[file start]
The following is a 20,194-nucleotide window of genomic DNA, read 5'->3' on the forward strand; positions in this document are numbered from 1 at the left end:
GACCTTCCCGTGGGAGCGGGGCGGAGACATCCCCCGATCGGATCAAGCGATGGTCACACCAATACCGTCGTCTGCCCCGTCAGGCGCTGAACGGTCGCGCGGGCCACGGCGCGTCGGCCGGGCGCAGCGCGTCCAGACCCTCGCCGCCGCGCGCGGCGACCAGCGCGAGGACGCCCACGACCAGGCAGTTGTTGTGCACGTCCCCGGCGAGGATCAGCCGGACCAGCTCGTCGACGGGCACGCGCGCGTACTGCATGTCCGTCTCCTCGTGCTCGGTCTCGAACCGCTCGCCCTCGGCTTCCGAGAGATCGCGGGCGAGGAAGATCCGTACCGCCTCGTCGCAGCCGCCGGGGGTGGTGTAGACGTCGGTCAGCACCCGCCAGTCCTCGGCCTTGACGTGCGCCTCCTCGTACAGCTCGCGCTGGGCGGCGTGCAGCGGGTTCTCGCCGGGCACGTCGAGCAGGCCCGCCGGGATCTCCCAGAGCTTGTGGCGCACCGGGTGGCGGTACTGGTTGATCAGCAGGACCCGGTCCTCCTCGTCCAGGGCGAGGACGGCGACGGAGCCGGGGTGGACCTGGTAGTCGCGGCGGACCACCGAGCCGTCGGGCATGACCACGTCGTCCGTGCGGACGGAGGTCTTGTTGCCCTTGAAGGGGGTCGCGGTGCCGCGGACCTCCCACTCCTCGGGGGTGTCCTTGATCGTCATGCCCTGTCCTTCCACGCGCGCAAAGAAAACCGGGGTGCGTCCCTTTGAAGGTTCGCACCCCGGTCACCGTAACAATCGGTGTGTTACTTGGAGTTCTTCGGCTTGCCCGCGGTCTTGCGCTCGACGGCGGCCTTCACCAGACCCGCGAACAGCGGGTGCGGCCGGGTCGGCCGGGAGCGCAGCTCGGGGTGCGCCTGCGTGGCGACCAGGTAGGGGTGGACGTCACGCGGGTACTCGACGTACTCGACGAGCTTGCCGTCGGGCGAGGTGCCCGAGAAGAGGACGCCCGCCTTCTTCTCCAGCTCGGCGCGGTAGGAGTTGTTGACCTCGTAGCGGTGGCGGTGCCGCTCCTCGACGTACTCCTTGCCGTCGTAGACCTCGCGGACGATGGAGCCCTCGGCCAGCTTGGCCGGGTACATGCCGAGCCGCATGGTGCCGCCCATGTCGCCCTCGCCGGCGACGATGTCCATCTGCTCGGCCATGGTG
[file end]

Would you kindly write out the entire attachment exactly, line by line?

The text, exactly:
The following is a 20,194-nucleotide window of genomic DNA, read 5'->3' on the forward strand; positions in this document are numbered from 1 at the left end:
GACCTTCCCGTGGGAGCGGGGCGGAGACATCCCCCGATCGGATCAAGCGATGGTCACACCAATACCGTCGTCTGCCCCGTCAGGCGCTGAACGGTCGCGCGGGCCACGGCGCGTCGGCCGGGCGCAGCGCGTCCAGACCCTCGCCGCCGCGCGCGGCGACCAGCGCGAGGACGCCCACGACCAGGCAGTTGTTGTGCACGTCCCCGGCGAGGATCAGCCGGACCAGCTCGTCGACGGGCACGCGCGCGTACTGCATGTCCGTCTCCTCGTGCTCGGTCTCGAACCGCTCGCCCTCGGCTTCCGAGAGATCGCGGGCGAGGAAGATCCGTACCGCCTCGTCGCAGCCGCCGGGGGTGGTGTAGACGTCGGTCAGCACCCGCCAGTCCTCGGCCTTGACGTGCGCCTCCTCGTACAGCTCGCGCTGGGCGGCGTGCAGCGGGTTCTCGCCGGGCACGTCGAGCAGGCCCGCCGGGATCTCCCAGAGCTTGTGGCGCACCGGGTGGCGGTACTGGTTGATCAGCAGGACCCGGTCCTCCTCGTCCAGGGCGAGGACGGCGACGGAGCCGGGGTGGACCTGGTAGTCGCGGCGGACCACCGAGCCGTCGGGCATGACCACGTCGTCCGTGCGGACGGAGGTCTTGTTGCCCTTGAAGGGGGTCGCGGTGCCGCGGACCTCCCACTCCTCGGGGGTGTCCTTGATCGTCATGCCCTGTCCTTCCACGCGCGCAAAGAAAACCGGGGTGCGTCCCTTTGAAGGTTCGCACCCCGGTCACCGTAACAATCGGTGTGTTACTTGGAGTTCTTCGGCTTGCCCGCGGTCTTGCGCTCGACGGCGGCCTTCACCAGACCCGCGAACAGCGGGTGCGGCCGGGTCGGCCGGGAGCGCAGCTCGGGGTGCGCCTGCGTGGCGACCAGGTAGGGGTGGACGTCACGCGGGTACTCGACGTACTCGACGAGCTTGCCGTCGGGCGAGGTGCCCGAGAAGAGGACGCCCGCCTTCTTCTCCAGCTCGGCGCGGTAGGAGTTGTTGACCTCGTAGCGGTGGCGGTGCCGCTCCTCGACGTACTCCTTGCCGTCGTAGACCTCGCGGACGATGGAGCCCTCGGCCAGCTTGGCCGGGTACATGCCGAGCCGCATGGTGCCGCCCATGTCGCCCTCGCCGGCGACGATGTCCATCTGCTCGGCCATGGTG